Rescuing Business: The Making of Corporate Bankruptcy Law in England and the United States

By Bruce G. Carruthers; Terence C. Halliday | Go to book overview
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3 The Structure of Influence in Bankruptcy Law-making

Political influence in law-making arrays along two dimensions. Lawmaking has a temporal structure: it unfolds along a time line. At first blush, this observation appears obvious to the point of triteness. Closer examination, however, reveals that how events unfold through time produces opportunities and introduces constraints that variously benefit those actors with the power to set and unset agendas. Time is a resource that can be manipulated by prolonging a reform cycle or speeding it up, by widening or narrowing agendas, by adding or subtracting stages, or by including or excluding participants at different moments.1

Law-making also has a political structure: it configures political actors in ways that broaden or narrow the range and profiles of interests brought to bear on issues in the political arena. The political structure emerges from negotiations among actors who seek access to the decision-making process, between actors that have conflicting or coinciding interests, among civil servants, government agencies, legislators, and private organizations, and between experts and generalists. The power to configure those political interests significantly determines both the form and content of the outcomes.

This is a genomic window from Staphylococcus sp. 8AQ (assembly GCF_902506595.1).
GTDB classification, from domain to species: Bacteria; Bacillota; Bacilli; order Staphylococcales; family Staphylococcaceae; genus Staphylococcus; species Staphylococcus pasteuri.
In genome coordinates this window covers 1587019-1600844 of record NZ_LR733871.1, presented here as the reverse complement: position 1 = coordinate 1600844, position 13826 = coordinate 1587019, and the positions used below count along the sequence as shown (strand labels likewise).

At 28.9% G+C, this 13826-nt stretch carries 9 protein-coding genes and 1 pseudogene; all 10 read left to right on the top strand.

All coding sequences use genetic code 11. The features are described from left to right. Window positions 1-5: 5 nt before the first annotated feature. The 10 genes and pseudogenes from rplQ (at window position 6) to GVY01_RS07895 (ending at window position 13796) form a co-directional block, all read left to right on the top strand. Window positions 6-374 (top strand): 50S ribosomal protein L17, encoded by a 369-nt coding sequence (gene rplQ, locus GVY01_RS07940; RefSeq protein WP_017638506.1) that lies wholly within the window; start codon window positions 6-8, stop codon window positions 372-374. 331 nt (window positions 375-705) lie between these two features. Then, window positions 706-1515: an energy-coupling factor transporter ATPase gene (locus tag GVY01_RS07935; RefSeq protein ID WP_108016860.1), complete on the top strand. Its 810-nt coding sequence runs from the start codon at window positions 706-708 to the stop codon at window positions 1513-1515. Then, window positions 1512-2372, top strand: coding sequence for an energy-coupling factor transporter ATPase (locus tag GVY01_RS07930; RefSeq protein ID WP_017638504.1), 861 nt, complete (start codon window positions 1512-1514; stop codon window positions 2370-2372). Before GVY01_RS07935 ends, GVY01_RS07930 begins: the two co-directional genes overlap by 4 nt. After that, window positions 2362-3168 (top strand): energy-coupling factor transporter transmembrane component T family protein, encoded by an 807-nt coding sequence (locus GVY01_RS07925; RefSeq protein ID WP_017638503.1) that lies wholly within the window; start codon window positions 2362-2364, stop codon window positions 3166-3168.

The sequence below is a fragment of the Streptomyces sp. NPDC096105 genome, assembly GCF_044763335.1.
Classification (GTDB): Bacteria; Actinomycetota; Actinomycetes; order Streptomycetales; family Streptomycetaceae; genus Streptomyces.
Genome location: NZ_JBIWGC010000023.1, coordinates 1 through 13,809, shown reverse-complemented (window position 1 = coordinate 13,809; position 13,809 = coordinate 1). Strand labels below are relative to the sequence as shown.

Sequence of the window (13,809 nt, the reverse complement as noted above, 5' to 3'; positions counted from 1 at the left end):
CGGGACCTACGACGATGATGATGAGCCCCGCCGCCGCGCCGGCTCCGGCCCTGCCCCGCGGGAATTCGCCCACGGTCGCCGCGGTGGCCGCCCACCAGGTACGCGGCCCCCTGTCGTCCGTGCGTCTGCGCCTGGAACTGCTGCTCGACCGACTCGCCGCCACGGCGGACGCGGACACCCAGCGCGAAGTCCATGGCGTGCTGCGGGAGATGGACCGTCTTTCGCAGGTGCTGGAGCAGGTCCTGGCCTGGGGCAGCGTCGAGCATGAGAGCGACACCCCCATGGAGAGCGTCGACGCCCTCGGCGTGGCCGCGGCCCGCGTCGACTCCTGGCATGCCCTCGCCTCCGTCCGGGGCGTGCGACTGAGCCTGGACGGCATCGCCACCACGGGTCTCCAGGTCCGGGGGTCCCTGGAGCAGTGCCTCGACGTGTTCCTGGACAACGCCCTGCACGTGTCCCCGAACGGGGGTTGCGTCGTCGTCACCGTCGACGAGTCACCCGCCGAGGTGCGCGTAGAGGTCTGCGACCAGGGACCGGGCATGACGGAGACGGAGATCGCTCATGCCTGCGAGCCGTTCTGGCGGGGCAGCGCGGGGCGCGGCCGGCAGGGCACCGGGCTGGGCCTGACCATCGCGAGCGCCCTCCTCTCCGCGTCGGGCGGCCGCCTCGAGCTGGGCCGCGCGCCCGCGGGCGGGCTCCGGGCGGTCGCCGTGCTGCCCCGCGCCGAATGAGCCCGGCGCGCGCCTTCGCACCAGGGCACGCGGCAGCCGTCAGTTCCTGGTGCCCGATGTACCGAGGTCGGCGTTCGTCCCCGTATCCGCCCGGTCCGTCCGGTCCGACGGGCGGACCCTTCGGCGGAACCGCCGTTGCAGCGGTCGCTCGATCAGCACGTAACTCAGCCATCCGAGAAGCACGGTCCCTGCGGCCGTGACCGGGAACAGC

This chapter examines the interplay of temporal and political structures in the reform of bankruptcy law. We begin by sketching a general macro-economic context that itself framed the terms of debate and set the range of options available to English and American lawmakers. Holding this particular historical moment constant, we present some influential social science theories that seek to explain which actors have the highest probability of coming out ahead, and which political and economic struggles are most likely to dominate on the road to statutory enactment. With these economic and sociological contexts in place, we outline the main events and the primary actors who crafted the 1978 Bankruptcy Code and the Insolvency Act 1986. The chapter concludes with a theoretical stock-taking on theories and structures of influence.

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1
For an interpretation of the bankruptcy reforms as episodes of agenda-setting, see Carruthers and Halliday ( 1990). More generally, see Kingdon ( 1984).

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